New Forest East


Dr Julian Lewis: On a point of order, Mr Speaker. You may remember the second time I raised as a point of order the difficulties of the Select Committee on Defence in getting the national security adviser to give us evidence in relation to the national security capability review that is currently under way. You expressed yourself in very strong terms on 27 November, when I last raised this subject. Since then, this stand-off has not made any progress, but I have discovered one thing – [Interruption.]

[Mr Speaker: Order. This is a serious matter. I know that colleagues are waiting for the next business, but previous points of order were heard with courtesy. The right hon. Gentleman must be heard. This is an important matter and I want to be able to give him an informed reply.]

Dr Lewis: I have discovered a matter that gives a fresh perspective on the claim that the national security adviser need only give evidence to the Joint Committee on the National Security Strategy and not, for example, to the Defence Committee – namely, that I now see from the recently published annual report of the Intelligence and Security Committee that as recently as last year the previous national security adviser gave evidence, in his capacity as NSA, to that Committee in addition to the Joint Committee. When precedent has so clearly established ​the fact that the NSA does speak to other Committees when it suits him, what more can I do to get him to speak to my Committee?

[Mr Speaker: I am grateful to the right hon. Gentleman for his point of order. I think I am right in saying that it is open to him to require the attendance of the said witness. It would be prudent of him to be sure in his own mind that he has the support of his Committee in making any such direction or requirement. Moreover – I am sorry that these are muddy waters – giving effect to such a requirement if it is not adhered to would very likely require the approval of the House. This is therefore a matter that can take a little time, and it is not completely straightforward or immediate in terms of effect, but it is open to the right hon. Gentleman to persist. I note what he said about previous examples of the national security adviser appearing in front of the Defence Committee rather than in front of, or in addition to, other Committees, and that is certainly a powerful argument in his arsenal.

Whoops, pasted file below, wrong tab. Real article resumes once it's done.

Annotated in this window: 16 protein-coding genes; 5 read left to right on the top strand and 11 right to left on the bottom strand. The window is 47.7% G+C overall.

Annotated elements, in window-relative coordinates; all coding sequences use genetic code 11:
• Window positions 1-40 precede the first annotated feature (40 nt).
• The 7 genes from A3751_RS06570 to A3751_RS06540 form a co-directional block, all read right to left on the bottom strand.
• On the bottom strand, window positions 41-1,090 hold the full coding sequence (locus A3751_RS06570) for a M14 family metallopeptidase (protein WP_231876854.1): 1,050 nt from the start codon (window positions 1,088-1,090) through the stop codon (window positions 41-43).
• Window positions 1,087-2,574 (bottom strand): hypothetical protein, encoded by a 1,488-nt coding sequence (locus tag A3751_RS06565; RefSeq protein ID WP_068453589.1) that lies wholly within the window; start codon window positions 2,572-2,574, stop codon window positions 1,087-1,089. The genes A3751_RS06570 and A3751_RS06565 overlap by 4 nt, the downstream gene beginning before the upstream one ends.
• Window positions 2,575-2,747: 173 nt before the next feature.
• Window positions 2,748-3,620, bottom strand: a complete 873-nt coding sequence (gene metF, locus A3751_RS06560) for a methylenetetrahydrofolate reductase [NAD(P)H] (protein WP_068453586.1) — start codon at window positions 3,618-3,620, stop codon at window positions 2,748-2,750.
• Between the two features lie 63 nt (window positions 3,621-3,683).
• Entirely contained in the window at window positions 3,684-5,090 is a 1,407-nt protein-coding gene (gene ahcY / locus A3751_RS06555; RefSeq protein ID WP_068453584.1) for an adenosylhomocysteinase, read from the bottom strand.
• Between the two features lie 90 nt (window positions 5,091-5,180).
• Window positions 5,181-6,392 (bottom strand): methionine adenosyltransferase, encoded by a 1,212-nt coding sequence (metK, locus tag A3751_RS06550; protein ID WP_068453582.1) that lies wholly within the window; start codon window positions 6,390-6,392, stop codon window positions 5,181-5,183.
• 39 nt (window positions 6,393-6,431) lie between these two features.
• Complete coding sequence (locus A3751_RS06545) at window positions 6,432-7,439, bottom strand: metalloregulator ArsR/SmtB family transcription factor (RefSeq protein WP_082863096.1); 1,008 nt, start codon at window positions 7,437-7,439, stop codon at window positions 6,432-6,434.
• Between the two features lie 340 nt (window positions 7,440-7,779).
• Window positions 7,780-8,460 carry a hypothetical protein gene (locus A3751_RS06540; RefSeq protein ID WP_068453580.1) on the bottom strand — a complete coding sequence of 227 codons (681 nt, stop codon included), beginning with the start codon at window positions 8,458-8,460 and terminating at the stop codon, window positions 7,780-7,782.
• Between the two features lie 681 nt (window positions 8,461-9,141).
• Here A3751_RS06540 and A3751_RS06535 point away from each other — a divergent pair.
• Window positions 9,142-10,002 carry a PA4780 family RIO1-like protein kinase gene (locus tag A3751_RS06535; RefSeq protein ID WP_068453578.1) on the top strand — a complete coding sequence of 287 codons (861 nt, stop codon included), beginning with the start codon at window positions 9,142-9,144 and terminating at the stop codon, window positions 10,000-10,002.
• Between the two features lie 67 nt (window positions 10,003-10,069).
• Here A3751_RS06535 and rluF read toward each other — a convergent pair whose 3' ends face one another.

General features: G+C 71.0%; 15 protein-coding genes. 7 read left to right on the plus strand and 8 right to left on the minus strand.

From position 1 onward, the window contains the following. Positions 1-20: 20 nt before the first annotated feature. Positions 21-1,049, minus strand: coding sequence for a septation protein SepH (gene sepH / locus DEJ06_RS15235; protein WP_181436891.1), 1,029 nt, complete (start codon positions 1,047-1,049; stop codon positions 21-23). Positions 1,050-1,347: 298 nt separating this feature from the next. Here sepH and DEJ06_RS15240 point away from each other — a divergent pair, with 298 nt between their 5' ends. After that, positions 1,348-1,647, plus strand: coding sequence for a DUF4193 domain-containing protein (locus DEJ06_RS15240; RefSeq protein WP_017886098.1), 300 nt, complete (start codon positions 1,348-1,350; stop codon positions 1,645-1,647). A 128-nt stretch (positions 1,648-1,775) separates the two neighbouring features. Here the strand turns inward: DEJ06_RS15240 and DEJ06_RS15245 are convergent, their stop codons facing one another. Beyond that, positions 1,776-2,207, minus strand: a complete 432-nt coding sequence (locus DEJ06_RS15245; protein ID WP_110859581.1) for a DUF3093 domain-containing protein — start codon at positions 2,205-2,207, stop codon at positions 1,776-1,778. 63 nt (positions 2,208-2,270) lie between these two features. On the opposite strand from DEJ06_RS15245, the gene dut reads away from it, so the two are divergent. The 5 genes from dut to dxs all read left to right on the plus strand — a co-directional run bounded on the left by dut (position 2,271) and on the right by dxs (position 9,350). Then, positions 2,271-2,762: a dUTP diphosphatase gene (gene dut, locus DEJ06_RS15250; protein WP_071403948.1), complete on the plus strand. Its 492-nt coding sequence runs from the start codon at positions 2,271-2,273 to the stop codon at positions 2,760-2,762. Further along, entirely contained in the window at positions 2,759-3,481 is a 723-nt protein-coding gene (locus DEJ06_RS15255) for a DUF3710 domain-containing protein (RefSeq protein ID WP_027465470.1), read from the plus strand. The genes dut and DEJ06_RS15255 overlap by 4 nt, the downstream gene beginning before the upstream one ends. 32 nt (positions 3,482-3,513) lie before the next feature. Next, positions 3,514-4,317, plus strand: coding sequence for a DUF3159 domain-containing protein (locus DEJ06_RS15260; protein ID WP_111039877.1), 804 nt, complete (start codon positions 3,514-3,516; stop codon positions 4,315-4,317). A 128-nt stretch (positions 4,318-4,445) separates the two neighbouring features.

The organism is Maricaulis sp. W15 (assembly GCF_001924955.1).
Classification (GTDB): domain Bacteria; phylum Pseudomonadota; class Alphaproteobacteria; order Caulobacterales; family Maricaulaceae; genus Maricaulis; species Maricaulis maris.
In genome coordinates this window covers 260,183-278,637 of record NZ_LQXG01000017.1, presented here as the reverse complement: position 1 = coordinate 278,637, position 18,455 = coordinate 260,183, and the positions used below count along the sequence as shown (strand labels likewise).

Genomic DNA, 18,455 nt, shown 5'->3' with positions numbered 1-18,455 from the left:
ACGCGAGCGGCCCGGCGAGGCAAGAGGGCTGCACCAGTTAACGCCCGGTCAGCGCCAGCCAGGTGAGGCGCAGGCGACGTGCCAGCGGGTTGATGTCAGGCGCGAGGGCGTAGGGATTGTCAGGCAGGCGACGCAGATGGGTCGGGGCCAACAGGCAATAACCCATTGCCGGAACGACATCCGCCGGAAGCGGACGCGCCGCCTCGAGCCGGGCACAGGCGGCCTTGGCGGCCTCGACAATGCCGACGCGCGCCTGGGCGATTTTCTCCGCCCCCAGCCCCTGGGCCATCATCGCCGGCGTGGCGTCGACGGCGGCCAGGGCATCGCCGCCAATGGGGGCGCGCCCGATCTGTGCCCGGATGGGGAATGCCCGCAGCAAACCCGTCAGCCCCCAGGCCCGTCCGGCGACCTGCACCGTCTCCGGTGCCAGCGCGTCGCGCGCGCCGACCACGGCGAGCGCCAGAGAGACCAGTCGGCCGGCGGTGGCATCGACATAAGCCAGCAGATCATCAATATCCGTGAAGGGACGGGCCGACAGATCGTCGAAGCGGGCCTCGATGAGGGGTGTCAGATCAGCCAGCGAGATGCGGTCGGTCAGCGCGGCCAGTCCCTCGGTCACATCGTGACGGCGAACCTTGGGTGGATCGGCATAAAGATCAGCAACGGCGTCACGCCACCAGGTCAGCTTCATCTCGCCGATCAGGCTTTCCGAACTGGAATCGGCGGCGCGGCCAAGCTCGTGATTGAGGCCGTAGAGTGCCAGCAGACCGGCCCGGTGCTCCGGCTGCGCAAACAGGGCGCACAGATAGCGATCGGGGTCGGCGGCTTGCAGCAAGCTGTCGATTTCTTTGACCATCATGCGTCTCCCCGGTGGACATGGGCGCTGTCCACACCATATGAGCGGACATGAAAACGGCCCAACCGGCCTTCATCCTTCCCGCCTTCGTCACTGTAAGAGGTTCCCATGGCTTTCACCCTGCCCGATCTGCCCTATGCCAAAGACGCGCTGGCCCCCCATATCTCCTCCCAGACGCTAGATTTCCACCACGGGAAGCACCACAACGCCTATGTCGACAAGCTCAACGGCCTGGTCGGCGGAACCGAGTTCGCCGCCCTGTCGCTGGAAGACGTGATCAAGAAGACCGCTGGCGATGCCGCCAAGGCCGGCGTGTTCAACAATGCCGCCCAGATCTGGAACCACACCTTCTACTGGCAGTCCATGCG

I know that sometimes Governments are inclined to invoke the Osmotherly rules as justification for saying that one official can and another official cannot appear in front of a Committee. My response to that, on behalf of Parliament, is to say that the Osmotherly rules are very much a Government creation. This House has never endorsed or recognised the Osmotherly rules. They are, perhaps, a matter of great importance in the minds of Ministers, and in particular, I fancy, in the minds of officials; they are not important in my mind at all.]